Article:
One of the ideas explored by Scott McCloud in Reinventing Comics is the notion of the comics page as infinite canvas, doing things a print comic could never hope to do. Many comics makers from the 2000s online comics scene took up the challenge, and one of the standouts was --- and is --- UK artist Daniel Merlin Goodbrey.
It’s election season in book three of Transmetropolitan, "Year Of The Bastard," and the worst sicknesses of politics are bubbling to the surface. There’s reactionary monsters in suits, there’s heartbreak for Spider, and there’s the hot question of the moment: which politician in Transmet most resembles the current US head of state, and is the answer less obvious than it appears?
In our modern era and its social climate, one writer stands out, and that writer’s name is Margaret Atwood. Of her many works, one stands out tallest of all as the work we need in our modern times, relevant to the debates we find ourselves locked in daily and the future we wish to avoid.
That work, of course, is Angel Catbird Volume 2: To Castle Catula.
In Starfighter by HamletMachine, two young men are thrust into the inky blackness of space, forced to work together to pilot their ship against the enemy and make it out alive. They couldn’t have less in common at first --- but things heat up very quickly between them…
There are many ships in fandom, but Transformers is all but unique in that Transformers ships can feature people who turn into ships. A ship-based ship is therefore provably superior, and what is also provable is this: Nautica and Velocity, from Lost Light (formerly known as More Than Meets the Eye) are 100% in love.
Many ships are based on unfounded speculation, but not this one: this is based on hard, provable facts, with every assertion true because it’s backed up by the weight of cold, steely logic.
The best idea from the New 52 relaunch of Superman continues to endure, in fan consciousness if not in continuity; Superman as social crusader, taking on the ills of our world that have been elevated to human-plus levels, including one of the most virulent evils of our world: white supremacists.
In the 1990s, Warren Ellis and Darick Robertson foresaw a future of twisted behavior, renegade politics, and uncontrollable technology in Transmetropolitan. We're revisiting the series book by book, because in a time of unrest and uncertainty we could all use some Filthy Assistance.
In book two, Lust For Life, the world is brought into sharper relief as the new and the old crash into each other repeatedly, leaving our characters dealing with the fallout. Spider Jerusalem also confronts assassins putting a hit on his life as part of a convoluted scheme tied up in a messy divorce --- in a storyline that may go a bit too far...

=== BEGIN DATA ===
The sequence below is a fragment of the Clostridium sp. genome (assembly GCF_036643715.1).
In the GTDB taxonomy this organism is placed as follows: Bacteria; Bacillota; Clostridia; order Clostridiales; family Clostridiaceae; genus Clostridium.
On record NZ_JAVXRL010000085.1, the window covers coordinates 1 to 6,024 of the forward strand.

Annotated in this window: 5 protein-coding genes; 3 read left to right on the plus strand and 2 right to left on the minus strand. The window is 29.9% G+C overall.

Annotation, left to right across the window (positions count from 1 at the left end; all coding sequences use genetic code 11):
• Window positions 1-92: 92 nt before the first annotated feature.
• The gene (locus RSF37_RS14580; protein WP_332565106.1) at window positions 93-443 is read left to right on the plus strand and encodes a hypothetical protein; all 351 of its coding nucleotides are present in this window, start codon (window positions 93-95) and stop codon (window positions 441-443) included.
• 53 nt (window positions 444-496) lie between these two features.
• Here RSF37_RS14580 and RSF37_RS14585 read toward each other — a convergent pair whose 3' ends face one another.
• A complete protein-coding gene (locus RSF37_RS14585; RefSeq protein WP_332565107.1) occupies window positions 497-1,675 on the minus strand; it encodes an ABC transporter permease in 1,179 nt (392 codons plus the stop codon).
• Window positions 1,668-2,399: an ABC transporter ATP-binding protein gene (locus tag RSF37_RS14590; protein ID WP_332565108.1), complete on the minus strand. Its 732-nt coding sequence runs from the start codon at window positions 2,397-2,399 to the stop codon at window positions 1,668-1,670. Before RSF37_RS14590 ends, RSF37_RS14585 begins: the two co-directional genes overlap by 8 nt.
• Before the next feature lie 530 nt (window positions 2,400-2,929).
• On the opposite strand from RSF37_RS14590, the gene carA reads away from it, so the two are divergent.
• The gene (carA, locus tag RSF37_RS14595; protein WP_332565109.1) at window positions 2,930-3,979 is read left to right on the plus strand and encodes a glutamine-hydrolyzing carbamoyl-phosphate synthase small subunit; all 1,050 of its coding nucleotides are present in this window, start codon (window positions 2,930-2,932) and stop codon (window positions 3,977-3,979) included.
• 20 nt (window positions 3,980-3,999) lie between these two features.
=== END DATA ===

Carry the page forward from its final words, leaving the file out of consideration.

Todd McFarlane's Spawn was one of the four core titles published by Image Comics at its foundation 25 years ago, along with Youngblood, Savage Dragon, and WildCATS. Back then, when I still thought I was a cishet white guy, Spawn hit like an atomic bomb, one where the mushroom cloud formed the visage of Eddie from an Iron Maiden album cover. Everything about the character was focused like a laser on appealing to a #teen who is sure angry at something --- the chains, the skulls, the spikes, the glowing eyes, the rubbery monsters and dark inks, all fused with the sleek lines and bright colors of the superheroic aesthetic.
In the 1990s, the Warren Ellis/Darick Robertson comic series Transmetropolitan foresaw a future full of twisted behavior, renegade politics, and uncontrollable technology. Now that reality seems to have caught up with the adventures of Spider Jerusalem, we at ComicsAlliance are returning to the series and examining what it has to say. Do you need help navigating a political world turned upside down and inside out? We’re here --- with some Filthy Assistance.
This week, we kick the series off with Spider Jerusalem forced by financial distress and contractual obligation to return to the City --- a post-cyberpunk future and an alchemical mix of the ancient and the bleeding edge. He finds a nascent movement in danger of getting its teeth kicked in by authority, attends a religious convention, transforms into a television program, and teaches the president that everything poops.
Comics can live forever, but the great talents that make them are mortal like the rest of us. We at ComicsAlliance would like to take a moment to salute and remember those creators that the comics community lost in 2016. You work was loved, and you are remembered.